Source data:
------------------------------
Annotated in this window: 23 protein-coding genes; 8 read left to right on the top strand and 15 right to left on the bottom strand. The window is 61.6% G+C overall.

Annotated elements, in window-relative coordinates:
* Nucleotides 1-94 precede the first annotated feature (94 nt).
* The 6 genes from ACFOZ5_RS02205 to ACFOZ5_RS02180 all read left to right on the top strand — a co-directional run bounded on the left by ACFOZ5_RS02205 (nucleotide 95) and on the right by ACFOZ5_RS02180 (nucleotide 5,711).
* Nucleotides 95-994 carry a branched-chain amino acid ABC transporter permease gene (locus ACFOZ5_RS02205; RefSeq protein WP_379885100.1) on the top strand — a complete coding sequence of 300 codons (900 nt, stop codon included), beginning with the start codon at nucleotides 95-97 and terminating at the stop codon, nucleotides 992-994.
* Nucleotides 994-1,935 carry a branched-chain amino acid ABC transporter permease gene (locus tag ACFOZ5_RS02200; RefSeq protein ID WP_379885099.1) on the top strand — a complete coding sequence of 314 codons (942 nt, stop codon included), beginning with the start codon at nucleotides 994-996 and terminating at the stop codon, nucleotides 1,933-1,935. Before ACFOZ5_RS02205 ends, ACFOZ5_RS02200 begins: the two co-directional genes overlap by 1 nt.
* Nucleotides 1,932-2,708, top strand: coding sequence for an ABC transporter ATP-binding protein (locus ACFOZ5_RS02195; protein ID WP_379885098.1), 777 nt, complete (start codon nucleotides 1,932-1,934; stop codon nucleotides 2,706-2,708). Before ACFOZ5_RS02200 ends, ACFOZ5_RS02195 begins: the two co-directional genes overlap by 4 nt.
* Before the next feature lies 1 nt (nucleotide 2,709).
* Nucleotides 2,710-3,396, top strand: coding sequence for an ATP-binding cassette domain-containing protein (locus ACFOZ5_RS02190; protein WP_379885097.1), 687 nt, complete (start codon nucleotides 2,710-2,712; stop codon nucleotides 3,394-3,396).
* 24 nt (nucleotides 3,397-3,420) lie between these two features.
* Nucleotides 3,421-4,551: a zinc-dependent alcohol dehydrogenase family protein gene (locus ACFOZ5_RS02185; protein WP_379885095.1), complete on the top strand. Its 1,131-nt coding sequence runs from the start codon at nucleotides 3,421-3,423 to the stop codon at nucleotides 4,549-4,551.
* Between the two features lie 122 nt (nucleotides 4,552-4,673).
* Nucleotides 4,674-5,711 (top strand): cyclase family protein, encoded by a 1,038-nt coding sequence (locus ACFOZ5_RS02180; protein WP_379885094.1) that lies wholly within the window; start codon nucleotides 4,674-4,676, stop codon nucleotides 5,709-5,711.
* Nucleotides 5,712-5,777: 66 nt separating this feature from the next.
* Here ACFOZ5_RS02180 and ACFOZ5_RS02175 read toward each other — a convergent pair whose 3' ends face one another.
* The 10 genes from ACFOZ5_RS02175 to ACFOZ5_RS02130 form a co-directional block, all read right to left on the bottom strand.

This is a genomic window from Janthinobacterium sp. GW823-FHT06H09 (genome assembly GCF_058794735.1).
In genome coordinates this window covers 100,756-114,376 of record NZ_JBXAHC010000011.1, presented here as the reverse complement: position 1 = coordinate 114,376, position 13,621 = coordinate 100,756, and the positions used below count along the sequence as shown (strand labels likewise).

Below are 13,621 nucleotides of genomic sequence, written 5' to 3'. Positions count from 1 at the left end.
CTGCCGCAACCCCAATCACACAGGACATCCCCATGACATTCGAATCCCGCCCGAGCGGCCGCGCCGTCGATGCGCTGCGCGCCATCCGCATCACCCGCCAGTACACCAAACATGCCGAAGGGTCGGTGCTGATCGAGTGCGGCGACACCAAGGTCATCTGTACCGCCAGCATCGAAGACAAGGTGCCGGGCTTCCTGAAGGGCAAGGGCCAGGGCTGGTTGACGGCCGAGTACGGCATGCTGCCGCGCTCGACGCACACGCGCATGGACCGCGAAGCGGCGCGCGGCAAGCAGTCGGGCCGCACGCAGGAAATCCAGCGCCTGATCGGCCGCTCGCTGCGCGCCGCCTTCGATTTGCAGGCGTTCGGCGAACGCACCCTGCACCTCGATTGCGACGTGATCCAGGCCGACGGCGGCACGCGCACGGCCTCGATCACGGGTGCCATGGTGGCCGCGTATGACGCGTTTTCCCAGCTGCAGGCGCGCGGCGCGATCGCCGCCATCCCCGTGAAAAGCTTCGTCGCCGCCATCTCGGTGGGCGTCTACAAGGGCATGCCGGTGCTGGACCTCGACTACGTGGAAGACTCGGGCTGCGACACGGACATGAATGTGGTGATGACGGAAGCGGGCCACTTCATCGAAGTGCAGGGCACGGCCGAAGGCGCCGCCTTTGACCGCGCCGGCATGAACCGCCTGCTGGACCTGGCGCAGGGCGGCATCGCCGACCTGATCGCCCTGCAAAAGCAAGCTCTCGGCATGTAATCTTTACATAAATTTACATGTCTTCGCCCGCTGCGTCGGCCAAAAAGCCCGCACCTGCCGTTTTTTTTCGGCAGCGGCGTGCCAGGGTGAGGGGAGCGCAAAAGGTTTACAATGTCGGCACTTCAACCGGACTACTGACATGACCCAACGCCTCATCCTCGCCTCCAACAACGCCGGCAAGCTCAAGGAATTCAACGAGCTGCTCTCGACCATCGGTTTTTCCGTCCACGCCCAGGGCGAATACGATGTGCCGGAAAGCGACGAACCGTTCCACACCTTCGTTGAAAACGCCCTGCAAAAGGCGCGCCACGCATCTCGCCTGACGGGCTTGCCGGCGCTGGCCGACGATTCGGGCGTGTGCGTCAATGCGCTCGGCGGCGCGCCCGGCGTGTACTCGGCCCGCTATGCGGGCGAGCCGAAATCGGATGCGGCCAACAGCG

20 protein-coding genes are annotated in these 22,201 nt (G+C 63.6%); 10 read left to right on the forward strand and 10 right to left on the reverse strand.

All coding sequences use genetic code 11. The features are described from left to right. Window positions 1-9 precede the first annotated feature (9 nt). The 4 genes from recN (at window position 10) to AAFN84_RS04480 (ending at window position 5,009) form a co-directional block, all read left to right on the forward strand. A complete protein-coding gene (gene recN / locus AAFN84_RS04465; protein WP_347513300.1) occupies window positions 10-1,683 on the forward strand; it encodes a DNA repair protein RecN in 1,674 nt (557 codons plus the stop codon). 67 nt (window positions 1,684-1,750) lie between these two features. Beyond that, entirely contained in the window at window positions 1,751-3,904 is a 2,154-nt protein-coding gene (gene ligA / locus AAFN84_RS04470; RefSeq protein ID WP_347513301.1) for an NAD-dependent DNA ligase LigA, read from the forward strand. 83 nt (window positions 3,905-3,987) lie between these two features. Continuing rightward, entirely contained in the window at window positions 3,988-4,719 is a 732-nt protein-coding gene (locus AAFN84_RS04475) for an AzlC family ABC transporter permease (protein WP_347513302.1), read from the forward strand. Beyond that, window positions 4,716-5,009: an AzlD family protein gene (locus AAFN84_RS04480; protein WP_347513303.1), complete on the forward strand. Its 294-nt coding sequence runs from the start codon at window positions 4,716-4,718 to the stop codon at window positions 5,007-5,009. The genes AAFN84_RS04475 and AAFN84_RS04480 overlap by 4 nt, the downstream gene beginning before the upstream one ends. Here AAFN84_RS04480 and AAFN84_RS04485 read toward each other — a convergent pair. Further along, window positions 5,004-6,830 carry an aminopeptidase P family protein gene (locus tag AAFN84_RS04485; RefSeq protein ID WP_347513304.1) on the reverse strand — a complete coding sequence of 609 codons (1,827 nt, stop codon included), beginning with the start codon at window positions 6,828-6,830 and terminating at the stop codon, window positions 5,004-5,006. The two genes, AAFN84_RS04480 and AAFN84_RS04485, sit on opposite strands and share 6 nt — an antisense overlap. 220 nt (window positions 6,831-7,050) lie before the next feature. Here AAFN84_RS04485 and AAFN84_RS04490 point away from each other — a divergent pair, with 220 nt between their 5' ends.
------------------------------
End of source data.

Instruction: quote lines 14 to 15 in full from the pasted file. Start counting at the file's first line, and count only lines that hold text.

* Nucleotides 5,712-5,777: 66 nt separating this feature from the next.
* Here ACFOZ5_RS02180 and ACFOZ5_RS02175 read toward each other — a convergent pair whose 3' ends face one another.